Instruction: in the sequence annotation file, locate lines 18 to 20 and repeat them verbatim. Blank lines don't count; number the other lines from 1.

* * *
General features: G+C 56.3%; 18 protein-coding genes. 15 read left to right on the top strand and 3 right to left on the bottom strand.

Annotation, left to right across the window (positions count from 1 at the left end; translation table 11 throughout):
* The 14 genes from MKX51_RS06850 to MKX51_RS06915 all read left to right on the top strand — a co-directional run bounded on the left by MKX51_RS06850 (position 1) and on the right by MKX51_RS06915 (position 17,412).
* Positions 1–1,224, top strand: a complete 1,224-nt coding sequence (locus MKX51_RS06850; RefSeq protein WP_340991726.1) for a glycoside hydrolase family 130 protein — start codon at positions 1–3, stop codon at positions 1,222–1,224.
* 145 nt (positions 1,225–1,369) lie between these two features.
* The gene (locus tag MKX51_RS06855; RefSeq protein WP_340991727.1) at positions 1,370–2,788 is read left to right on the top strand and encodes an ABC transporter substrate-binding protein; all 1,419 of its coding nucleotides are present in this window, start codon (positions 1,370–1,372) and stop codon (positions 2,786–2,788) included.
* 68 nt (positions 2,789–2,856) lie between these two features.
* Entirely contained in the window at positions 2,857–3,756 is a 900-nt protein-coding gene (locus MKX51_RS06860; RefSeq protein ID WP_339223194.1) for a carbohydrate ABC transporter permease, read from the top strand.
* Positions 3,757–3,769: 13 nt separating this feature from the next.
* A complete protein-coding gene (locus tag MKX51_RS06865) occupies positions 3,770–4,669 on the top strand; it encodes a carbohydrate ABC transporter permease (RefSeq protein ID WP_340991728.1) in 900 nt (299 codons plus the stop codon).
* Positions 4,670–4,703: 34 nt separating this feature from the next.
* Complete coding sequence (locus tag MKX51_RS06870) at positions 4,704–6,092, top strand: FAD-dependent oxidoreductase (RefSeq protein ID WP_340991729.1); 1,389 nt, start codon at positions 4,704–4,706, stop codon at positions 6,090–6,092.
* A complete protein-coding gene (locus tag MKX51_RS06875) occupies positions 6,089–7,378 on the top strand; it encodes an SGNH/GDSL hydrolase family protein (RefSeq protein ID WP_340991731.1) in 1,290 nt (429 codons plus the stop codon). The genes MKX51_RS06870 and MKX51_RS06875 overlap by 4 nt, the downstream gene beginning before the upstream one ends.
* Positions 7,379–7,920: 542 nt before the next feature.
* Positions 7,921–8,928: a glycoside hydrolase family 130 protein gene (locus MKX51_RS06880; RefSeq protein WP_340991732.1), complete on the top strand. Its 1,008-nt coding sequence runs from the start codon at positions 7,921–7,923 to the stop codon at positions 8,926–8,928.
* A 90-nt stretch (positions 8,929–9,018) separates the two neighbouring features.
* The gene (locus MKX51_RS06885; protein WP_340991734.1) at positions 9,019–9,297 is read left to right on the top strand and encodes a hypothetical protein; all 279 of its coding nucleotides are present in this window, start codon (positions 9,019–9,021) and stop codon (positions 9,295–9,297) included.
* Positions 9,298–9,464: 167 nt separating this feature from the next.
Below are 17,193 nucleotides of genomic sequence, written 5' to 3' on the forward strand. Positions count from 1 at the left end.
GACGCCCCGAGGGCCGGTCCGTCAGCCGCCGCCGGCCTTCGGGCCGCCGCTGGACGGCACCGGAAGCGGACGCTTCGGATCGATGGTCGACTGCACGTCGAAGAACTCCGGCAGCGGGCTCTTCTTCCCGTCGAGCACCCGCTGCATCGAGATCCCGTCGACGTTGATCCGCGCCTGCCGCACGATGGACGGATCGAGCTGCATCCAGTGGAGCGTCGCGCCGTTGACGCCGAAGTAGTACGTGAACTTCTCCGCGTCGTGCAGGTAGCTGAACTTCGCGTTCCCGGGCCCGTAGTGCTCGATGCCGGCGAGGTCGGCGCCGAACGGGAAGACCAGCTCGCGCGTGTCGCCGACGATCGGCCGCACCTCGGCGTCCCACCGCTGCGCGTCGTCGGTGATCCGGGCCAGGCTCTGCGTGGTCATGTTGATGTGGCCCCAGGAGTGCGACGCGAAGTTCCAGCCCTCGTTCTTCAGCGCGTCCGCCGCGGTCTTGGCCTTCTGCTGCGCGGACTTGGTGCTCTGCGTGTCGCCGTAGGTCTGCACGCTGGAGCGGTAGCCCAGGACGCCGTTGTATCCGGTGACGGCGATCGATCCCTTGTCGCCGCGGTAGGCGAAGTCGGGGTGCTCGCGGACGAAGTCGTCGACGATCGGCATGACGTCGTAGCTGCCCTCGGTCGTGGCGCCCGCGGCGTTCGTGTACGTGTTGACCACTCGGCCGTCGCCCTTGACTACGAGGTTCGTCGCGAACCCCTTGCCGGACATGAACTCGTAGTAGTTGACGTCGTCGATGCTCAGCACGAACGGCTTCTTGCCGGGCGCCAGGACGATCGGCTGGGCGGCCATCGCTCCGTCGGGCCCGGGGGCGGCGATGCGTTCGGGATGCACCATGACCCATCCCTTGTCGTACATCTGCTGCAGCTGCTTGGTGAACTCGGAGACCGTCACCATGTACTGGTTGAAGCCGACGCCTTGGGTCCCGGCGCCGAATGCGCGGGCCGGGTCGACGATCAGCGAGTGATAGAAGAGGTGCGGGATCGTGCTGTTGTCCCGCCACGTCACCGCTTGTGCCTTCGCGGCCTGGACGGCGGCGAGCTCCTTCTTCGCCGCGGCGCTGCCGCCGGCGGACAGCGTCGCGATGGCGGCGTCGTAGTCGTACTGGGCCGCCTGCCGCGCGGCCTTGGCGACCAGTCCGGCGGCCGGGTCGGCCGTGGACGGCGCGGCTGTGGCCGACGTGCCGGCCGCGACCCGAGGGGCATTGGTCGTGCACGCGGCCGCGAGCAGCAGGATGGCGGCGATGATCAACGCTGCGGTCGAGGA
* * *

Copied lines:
* Positions 9,298–9,464: 167 nt separating this feature from the next.
Below are 17,193 nucleotides of genomic sequence, written 5' to 3' on the forward strand. Positions count from 1 at the left end.
GACGCCCCGAGGGCCGGTCCGTCAGCCGCCGCCGGCCTTCGGGCCGCCGCTGGACGGCACCGGAAGCGGACGCTTCGGATCGATGGTCGACTGCACGTCGAAGAACTCCGGCAGCGGGCTCTTCTTCCCGTCGAGCACCCGCTGCATCGAGATCCCGTCGACGTTGATCCGCGCCTGCCGCACGATGGACGGATCGAGCTGCATCCAGTGGAGCGTCGCGCCGTTGACGCCGAAGTAGTACGTGAACTTCTCCGCGTCGTGCAGGTAGCTGAACTTCGCGTTCCCGGGCCCGTAGTGCTCGATGCCGGCGAGGTCGGCGCCGAACGGGAAGACCAGCTCGCGCGTGTCGCCGACGATCGGCCGCACCTCGGCGTCCCACCGCTGCGCGTCGTCGGTGATCCGGGCCAGGCTCTGCGTGGTCATGTTGATGTGGCCCCAGGAGTGCGACGCGAAGTTCCAGCCCTCGTTCTTCAGCGCGTCCGCCGCGGTCTTGGCCTTCTGCTGCGCGGACTTGGTGCTCTGCGTGTCGCCGTAGGTCTGCACGCTGGAGCGGTAGCCCAGGACGCCGTTGTATCCGGTGACGGCGATCGATCCCTTGTCGCCGCGGTAGGCGAAGTCGGGGTGCTCGCGGACGAAGTCGTCGACGATCGGCATGACGTCGTAGCTGCCCTCGGTCGTGGCGCCCGCGGCGTTCGTGTACGTGTTGACCACTCGGCCGTCGCCCTTGACTACGAGGTTCGTCGCGAACCCCTTGCCGGACATGAACTCGTAGTAGTTGACGTCGTCGATGCTCAGCACGAACGGCTTCTTGCCGGGCGCCAGGACGATCGGCTGGGCGGCCATCGCTCCGTCGGGCCCGGGGGCGGCGATGCGTTCGGGATGCACCATGACCCATCCCTTGTCGTACATCTGCTGCAGCTGCTTGGTGAACTCGGAGACCGTCACCATGTACTGGTTGAAGCCGACGCCTTGGGTCCCGGCGCCGAATGCGCGGGCCGGGTCGACGATCAGCGAGTGATAGAAGAGGTGCGGGATCGTGCTGTTGTCCCGCCACGTCACCGCTTGTGCCTTCGCGGCCTGGACGGCGGCGAGCTCCTTCTTCGCCGCGGCGCTGCCGCCGGCGGACAGCGTCGCGATGGCGGCGTCGTAGTCGTACTGGGCCGCCTGCCGCGCGGCCTTGGCGACCAGTCCGGCGGCCGGGTCGGCCGTGGACGGCGCGGCTGTGGCCGACGTGCCGGCCGCGACCCGAGGGGCATTGGTCGTGCACGCGGCCGCGAGCAGCAGGATGGCGGCGATGATCAACGCTGCGGTCGAGGA